Part Three: A Shaky Start
The way was clear, with Inter@ctive now pretty much ignoring the internet and other large websites dying off as their owners graduated, so I approached the Union in Summer 1998 with the idea and pointed to the "Alternative Guide" as a success. The Central Services Manager, Bill Rhodes, and outgoing Academic Officer, Becka Currant, both generously allowed me to develop this aspect of the site, with the understanding that I was doing it as a normal student, not as an employee (and hence not paid).
After a pretty disastrous showing at SocMart at the start of the year (despite the wonderful rolling demo that Tatsu and Paul put together), I think we recruited about a dozen or so people. Looking back, I'm fairly surprised we even managed that many, as we were going about things in a pretty clueless manner. As the year went past, we lost about half of those people, leaving a small core of dedicated individuals. Two of the more notable ones are Simon Wilson, who came up with some of the basic design [of the old frontpages] and Nick Holway, who lent a hand with the news coverage. Unfortunately for the student web, both of these went on a year abroad in 1999-2000 and meant that we were basically restarting from scratch. Also, Tatsu graduated and left both UEA and the UK.
Much of the year was spent feeling our way, both technically and politically. I spent far too much time rebuilding and rebuilding the site, contributing to the unstable pile of crap that has just been replaced as I write this. The arrival of a shiny new server from Digital Networks UK at this point was very welcome, but didn't help us escape the techie side. We also had a couple of run-ins with various people and spent a while debating whether to try and make the student web into a society. There wasn't a lot of point debating this, as you need around 30 members to become a society properly.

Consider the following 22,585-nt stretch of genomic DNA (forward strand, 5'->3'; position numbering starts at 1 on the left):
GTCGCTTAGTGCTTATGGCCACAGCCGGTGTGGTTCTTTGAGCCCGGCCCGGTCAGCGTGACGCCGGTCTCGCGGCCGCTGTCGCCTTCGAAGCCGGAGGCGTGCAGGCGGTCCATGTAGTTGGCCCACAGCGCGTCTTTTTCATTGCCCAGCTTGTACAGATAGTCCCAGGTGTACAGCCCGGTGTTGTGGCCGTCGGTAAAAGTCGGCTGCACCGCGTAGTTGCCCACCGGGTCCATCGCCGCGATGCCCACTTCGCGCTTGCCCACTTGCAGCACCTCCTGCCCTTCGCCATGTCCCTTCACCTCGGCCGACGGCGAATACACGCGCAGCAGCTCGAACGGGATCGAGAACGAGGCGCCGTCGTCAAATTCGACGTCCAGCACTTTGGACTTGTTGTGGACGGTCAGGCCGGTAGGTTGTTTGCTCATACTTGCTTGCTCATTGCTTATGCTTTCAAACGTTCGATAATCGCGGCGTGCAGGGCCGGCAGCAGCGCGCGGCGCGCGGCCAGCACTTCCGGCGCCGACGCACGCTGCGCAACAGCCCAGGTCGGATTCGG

Part Four: Light the blue touchpaper and...!
I sort of expected this to be my last year at the controls, as my funding runs out at the end of it. We had another fairly disastrous SocMart, this time because we were totally unprepared when the doors opened about an hour before the advertised time and people started streaming in. Despite that (and getting put in the sticky bit near the bar again), we were more successful at selling the site, probably because we had a bit more of a track record and more ambitions for it. Also, we weren't asking for a membership fee (because of the unique way the project wasn't funded... oof).
Over the course of the year, the group grew to 65 participants publishing over 400 pages. These meant that we needed a plan and some sort of organisational structure. The first attempt at these was amazingly wrong-headed, as we tried to imitate the organisational structures used by newspapers and magazines. This had one real success and one passable attempt, but generally didn't work. For the record, the initial editorial team was Tony Giordani, Tuan Kha, Nick Heppleston and myself. Other highfliers included Rach Nobes (savaging the Union's politicos), Adam Svendsen (design supremo), Kate Forbes (music freak) and Caz Apps (interviewing and taking on the news editor's job for a while), while Paul Russell, Nick Holway and Tatsu Maekawa were still in touch from afar, but there were far too many people to mention them all here.
Alongside all this, the group decided to rebrand and re-launch the site as simply "TSW" soon after the start of the year. The more printer-friendly "three blobs" logo was drawn by some combination of myself and Brett Parker and replaced the "student web" word and shadow emblem. It was all a giddying success and the audience for the site peaked at about 33% of campus just before the final exam and coursework season started to bite in.
Political moves by the end of the 1999-2000 academic year caused TSW to become a Union society.
Part Five: Re-structuring and consolidation - to the present and beyond... - Adam Svendsen
The 2000-01 academic year started in a state of chaotic flux, but got better.